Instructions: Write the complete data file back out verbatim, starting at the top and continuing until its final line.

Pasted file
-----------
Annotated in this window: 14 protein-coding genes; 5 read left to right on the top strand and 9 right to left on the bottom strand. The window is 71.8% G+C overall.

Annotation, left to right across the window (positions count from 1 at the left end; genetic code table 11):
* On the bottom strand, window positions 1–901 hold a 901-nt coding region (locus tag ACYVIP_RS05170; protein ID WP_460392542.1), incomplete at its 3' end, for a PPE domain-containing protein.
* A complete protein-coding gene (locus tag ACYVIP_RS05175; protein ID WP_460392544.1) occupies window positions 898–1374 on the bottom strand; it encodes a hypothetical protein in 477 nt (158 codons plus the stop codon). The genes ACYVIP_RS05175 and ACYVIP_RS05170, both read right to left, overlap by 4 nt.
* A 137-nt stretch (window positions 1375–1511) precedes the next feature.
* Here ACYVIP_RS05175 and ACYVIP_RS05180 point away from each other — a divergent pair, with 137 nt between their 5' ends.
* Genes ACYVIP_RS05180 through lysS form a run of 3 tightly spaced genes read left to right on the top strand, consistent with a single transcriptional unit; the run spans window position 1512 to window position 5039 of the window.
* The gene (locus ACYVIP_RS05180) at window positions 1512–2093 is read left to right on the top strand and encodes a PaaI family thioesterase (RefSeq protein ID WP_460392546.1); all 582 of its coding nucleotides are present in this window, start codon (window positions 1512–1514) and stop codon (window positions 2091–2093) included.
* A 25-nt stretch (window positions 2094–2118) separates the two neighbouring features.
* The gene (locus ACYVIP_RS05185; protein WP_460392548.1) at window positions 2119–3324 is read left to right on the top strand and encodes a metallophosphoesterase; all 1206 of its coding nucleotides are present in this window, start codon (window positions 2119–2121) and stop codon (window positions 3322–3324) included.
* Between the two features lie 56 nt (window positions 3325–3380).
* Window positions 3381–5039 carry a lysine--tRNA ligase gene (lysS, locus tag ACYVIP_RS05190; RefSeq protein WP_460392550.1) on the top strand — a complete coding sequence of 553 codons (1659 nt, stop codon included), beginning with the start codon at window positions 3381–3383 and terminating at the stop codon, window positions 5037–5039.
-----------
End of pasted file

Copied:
Annotated in this window: 14 protein-coding genes; 5 read left to right on the top strand and 9 right to left on the bottom strand. The window is 71.8% G+C overall.

Annotation, left to right across the window (positions count from 1 at the left end; genetic code table 11):
* On the bottom strand, window positions 1–901 hold a 901-nt coding region (locus tag ACYVIP_RS05170; protein ID WP_460392542.1), incomplete at its 3' end, for a PPE domain-containing protein.
* A complete protein-coding gene (locus tag ACYVIP_RS05175; protein ID WP_460392544.1) occupies window positions 898–1374 on the bottom strand; it encodes a hypothetical protein in 477 nt (158 codons plus the stop codon). The genes ACYVIP_RS05175 and ACYVIP_RS05170, both read right to left, overlap by 4 nt.
* A 137-nt stretch (window positions 1375–1511) precedes the next feature.
* Here ACYVIP_RS05175 and ACYVIP_RS05180 point away from each other — a divergent pair, with 137 nt between their 5' ends.
* Genes ACYVIP_RS05180 through lysS form a run of 3 tightly spaced genes read left to right on the top strand, consistent with a single transcriptional unit; the run spans window position 1512 to window position 5039 of the window.
* The gene (locus ACYVIP_RS05180) at window positions 1512–2093 is read left to right on the top strand and encodes a PaaI family thioesterase (RefSeq protein ID WP_460392546.1); all 582 of its coding nucleotides are present in this window, start codon (window positions 1512–1514) and stop codon (window positions 2091–2093) included.
* A 25-nt stretch (window positions 2094–2118) separates the two neighbouring features.
* The gene (locus ACYVIP_RS05185; protein WP_460392548.1) at window positions 2119–3324 is read left to right on the top strand and encodes a metallophosphoesterase; all 1206 of its coding nucleotides are present in this window, start codon (window positions 2119–2121) and stop codon (window positions 3322–3324) included.
* Between the two features lie 56 nt (window positions 3325–3380).
* Window positions 3381–5039 carry a lysine--tRNA ligase gene (lysS, locus tag ACYVIP_RS05190; RefSeq protein WP_460392550.1) on the top strand — a complete coding sequence of 553 codons (1659 nt, stop codon included), beginning with the start codon at window positions 3381–3383 and terminating at the stop codon, window positions 5037–5039.